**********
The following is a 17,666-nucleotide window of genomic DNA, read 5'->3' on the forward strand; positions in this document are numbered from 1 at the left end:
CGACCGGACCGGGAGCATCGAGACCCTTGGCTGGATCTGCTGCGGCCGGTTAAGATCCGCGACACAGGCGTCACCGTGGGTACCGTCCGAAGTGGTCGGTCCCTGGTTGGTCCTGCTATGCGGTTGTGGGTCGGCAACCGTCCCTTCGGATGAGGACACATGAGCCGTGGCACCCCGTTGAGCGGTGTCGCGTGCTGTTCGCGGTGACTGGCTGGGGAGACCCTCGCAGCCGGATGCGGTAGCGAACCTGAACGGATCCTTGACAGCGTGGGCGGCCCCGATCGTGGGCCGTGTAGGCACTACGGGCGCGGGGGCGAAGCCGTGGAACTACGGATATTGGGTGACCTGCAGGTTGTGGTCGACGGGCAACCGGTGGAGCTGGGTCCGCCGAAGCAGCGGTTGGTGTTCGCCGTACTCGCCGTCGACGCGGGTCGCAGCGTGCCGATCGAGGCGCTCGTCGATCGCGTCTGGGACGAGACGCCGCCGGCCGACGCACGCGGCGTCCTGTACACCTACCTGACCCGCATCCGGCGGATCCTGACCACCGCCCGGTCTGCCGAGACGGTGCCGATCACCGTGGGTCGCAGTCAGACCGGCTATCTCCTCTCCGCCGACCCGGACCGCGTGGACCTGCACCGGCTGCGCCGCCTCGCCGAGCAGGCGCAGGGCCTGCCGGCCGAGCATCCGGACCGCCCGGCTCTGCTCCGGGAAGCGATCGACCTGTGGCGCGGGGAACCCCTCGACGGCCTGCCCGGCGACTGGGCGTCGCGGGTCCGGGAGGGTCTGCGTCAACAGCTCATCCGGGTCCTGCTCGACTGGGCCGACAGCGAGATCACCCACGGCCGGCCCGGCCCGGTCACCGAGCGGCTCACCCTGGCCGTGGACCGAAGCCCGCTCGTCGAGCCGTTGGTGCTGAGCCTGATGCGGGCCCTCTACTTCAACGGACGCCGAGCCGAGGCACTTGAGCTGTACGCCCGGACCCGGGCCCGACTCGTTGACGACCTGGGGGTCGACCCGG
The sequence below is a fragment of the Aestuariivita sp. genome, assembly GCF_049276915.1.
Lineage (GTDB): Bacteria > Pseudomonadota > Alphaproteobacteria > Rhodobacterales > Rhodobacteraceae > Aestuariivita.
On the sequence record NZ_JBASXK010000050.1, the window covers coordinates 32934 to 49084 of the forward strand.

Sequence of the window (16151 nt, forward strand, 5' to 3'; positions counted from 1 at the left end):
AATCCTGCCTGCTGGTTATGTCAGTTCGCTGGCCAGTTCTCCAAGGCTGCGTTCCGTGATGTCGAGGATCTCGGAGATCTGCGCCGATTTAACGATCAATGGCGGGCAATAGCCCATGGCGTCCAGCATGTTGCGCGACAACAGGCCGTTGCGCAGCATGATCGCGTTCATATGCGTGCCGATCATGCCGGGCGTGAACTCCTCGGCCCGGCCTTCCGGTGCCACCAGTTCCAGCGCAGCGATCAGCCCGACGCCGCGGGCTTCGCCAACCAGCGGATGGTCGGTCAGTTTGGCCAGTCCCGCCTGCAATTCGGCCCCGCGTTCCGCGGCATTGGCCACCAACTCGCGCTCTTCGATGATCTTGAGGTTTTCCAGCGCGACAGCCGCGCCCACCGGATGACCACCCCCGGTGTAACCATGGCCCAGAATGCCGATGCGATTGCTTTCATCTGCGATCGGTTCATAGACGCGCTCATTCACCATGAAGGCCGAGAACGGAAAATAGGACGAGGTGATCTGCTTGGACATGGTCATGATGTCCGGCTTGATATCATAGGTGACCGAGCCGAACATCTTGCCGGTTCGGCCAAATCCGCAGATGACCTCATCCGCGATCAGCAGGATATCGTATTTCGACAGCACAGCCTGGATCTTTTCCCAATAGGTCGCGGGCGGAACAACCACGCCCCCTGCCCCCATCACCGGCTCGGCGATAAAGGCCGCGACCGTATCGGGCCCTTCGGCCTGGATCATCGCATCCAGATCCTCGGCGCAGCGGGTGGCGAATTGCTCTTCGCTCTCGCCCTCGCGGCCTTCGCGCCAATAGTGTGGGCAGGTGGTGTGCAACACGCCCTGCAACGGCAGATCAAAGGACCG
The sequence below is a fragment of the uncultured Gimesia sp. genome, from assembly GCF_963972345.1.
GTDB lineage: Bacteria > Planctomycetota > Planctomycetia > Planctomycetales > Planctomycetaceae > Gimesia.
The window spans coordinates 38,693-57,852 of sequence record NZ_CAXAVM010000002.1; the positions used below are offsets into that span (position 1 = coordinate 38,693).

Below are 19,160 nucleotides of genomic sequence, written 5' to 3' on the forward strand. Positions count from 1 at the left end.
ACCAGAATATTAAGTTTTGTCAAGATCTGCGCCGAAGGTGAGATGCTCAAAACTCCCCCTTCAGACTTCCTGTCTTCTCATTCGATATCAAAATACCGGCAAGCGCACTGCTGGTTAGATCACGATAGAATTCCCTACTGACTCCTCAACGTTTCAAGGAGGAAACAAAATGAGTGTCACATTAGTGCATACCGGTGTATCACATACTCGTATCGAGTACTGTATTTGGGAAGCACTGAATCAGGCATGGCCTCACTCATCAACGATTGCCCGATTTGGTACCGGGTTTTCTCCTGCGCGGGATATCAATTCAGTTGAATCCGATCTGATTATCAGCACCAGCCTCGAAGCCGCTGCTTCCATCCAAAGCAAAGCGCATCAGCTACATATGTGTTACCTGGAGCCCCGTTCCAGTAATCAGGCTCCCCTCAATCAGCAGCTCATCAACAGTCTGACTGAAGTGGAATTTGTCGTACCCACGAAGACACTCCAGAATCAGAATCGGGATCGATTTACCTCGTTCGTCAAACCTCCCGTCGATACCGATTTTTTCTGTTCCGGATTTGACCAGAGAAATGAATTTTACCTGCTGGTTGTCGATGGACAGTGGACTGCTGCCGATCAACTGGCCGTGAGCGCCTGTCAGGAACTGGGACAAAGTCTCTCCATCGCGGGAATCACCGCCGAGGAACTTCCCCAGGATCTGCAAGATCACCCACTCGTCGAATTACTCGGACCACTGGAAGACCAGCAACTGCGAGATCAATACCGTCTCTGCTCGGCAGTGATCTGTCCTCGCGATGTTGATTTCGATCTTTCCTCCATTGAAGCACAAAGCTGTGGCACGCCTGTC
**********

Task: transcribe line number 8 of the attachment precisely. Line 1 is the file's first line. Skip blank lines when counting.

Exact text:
The sequence below is a fragment of the uncultured Gimesia sp. genome, from assembly GCF_963972345.1.